The TorrentFreak article explains enough about the architecture to understand that while it's possible to shut TPB down, it's much more difficult now. The steps involved are:
- Locate transit router.
- Obtain warrant for access to transit router.
- Watch to see where traffic is going to locate load balancer.
- Obtain warrant for access to load balancer.
- Watch to see where traffic is going to locate cloud provider(s).
- Obtain warrant(s) for access to cloud provider(s).
- Shut all three locations down simultaneously.
In the past, only steps 1. and 2. were necessary. Seeing as steps 2. 4. and 6. are likely to be in different countries and 6. could be in several countries at once on its own, this is likely to be comparatively very difficult.
It is also quite likely that TPB have cold spares of every part of this infrastructure. A spare transit router can be brought online with a simple DNS change. The new transit router can be pointed to the new load balancer quickly and cloud providers boast that new instances can be spun up in minutes. Even if everything were brought down at once by authorities, the website could be up and running again in a few minutes. There is no reason for there to be any link from the live infrastructure to the cold spare infrastructure so that would be undiscoverable by the authorities before the shutdown.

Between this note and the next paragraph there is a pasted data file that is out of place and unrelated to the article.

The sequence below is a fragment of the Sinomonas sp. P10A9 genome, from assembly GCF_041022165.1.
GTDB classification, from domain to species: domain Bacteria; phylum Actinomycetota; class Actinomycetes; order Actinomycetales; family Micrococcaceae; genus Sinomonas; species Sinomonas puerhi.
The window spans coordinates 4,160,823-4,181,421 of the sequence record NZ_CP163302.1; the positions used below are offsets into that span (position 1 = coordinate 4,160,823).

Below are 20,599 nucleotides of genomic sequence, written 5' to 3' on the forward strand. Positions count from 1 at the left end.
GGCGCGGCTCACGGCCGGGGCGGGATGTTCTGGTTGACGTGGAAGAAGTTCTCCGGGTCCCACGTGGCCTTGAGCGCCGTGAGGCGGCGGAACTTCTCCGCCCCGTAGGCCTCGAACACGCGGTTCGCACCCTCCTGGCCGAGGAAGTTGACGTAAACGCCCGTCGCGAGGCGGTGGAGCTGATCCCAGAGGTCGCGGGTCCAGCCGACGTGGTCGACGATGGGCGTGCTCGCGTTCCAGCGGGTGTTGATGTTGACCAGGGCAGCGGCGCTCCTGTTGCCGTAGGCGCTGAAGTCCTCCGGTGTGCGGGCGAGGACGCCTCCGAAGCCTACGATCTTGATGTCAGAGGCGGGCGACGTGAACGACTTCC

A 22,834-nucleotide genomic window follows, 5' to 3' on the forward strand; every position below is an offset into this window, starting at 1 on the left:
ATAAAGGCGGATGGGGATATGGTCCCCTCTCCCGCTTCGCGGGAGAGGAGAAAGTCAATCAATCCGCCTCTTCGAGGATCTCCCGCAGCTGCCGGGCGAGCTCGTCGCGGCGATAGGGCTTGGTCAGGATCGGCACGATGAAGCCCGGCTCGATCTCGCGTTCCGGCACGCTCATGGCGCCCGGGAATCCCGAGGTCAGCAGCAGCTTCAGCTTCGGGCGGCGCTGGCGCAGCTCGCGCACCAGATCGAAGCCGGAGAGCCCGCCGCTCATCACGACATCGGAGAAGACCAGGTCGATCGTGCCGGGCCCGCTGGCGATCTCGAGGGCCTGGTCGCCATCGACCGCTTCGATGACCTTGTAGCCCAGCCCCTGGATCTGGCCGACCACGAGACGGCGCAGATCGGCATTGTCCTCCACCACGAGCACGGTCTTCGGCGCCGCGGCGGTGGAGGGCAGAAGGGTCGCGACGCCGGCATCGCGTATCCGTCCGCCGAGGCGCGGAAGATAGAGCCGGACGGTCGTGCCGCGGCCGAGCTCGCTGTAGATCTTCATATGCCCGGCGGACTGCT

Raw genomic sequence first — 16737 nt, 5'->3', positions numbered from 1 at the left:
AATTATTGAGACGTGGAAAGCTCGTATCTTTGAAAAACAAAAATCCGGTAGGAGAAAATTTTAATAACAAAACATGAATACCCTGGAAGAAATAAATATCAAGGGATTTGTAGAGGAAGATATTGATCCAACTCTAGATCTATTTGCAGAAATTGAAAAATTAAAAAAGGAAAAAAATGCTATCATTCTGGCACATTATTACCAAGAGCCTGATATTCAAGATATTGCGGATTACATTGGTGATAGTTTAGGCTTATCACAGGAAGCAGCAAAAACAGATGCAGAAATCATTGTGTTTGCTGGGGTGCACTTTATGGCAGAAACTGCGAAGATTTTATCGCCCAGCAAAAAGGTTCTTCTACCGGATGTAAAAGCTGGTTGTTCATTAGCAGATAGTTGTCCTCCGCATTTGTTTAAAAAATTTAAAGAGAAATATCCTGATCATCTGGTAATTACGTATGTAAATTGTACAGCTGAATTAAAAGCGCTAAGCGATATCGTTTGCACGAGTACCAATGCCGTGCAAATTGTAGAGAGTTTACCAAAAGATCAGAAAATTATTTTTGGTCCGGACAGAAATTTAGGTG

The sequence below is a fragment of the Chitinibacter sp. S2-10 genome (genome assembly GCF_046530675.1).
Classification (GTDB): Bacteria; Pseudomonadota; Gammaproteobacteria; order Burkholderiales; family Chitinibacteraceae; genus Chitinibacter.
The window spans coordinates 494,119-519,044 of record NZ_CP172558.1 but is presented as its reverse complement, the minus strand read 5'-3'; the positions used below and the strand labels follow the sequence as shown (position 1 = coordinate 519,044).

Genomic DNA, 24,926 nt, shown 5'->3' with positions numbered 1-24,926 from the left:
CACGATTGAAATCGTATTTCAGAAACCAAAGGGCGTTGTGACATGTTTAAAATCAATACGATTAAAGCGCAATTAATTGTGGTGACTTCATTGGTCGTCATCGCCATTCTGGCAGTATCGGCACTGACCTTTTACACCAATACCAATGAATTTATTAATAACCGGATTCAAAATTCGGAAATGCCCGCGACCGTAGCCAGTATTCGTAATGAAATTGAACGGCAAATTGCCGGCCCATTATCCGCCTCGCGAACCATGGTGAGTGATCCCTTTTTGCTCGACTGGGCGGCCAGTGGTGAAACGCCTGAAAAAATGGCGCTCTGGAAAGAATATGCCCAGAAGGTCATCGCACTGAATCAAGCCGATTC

Yes, it is quite feasible.
Servers with encrypted disks leave at least two possibilities for accessing the data:
- Access the server while it's still running and the disks/keys are available in RAM.
- Break the encryption. While in the past we would have said this is infeasible, recent revelations of the NSA's long-term goals in subverting cryptography standards and software leaves this point uncertain.
Servers with no disks don't have this possibility.
TPB has already weathered what looks like a linchpin: the domain. This vulnerability has also been given a similar treatment with too many options (some hidden) for any authority to shut down.